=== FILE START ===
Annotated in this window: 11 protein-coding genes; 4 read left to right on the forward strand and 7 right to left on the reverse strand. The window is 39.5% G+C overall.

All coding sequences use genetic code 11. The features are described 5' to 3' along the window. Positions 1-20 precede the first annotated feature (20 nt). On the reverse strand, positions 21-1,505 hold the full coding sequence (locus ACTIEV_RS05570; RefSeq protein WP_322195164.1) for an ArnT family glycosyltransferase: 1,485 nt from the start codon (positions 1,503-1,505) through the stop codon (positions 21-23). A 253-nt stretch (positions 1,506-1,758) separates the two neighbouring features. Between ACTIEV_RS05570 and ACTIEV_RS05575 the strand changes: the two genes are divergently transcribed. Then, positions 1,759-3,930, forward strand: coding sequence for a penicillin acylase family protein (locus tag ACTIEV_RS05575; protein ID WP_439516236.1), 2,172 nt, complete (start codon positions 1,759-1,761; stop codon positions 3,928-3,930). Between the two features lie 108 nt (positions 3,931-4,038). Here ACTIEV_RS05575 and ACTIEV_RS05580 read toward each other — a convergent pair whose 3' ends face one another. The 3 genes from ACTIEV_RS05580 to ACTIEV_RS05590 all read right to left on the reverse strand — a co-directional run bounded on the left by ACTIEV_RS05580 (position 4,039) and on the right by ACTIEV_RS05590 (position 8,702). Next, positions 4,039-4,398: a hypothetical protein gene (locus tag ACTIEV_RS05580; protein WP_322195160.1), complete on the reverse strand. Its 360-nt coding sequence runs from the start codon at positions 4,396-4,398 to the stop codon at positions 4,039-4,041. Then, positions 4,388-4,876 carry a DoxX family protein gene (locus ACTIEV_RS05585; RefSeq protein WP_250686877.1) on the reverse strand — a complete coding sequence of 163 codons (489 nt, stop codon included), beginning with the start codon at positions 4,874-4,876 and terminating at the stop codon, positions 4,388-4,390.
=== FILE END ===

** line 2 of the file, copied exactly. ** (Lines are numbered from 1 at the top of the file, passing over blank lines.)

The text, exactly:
All coding sequences use genetic code 11. The features are described 5' to 3' along the window. Positions 1-20 precede the first annotated feature (20 nt). On the reverse strand, positions 21-1,505 hold the full coding sequence (locus ACTIEV_RS05570; RefSeq protein WP_322195164.1) for an ArnT family glycosyltransferase: 1,485 nt from the start codon (positions 1,503-1,505) through the stop codon (positions 21-23). A 253-nt stretch (positions 1,506-1,758) separates the two neighbouring features. Between ACTIEV_RS05570 and ACTIEV_RS05575 the strand changes: the two genes are divergently transcribed. Then, positions 1,759-3,930, forward strand: coding sequence for a penicillin acylase family protein (locus tag ACTIEV_RS05575; protein ID WP_439516236.1), 2,172 nt, complete (start codon positions 1,759-1,761; stop codon positions 3,928-3,930). Between the two features lie 108 nt (positions 3,931-4,038). Here ACTIEV_RS05575 and ACTIEV_RS05580 read toward each other — a convergent pair whose 3' ends face one another. The 3 genes from ACTIEV_RS05580 to ACTIEV_RS05590 all read right to left on the reverse strand — a co-directional run bounded on the left by ACTIEV_RS05580 (position 4,039) and on the right by ACTIEV_RS05590 (position 8,702). Next, positions 4,039-4,398: a hypothetical protein gene (locus tag ACTIEV_RS05580; protein WP_322195160.1), complete on the reverse strand. Its 360-nt coding sequence runs from the start codon at positions 4,396-4,398 to the stop codon at positions 4,039-4,041. Then, positions 4,388-4,876 carry a DoxX family protein gene (locus ACTIEV_RS05585; RefSeq protein WP_250686877.1) on the reverse strand — a complete coding sequence of 163 codons (489 nt, stop codon included), beginning with the start codon at positions 4,874-4,876 and terminating at the stop codon, positions 4,388-4,390.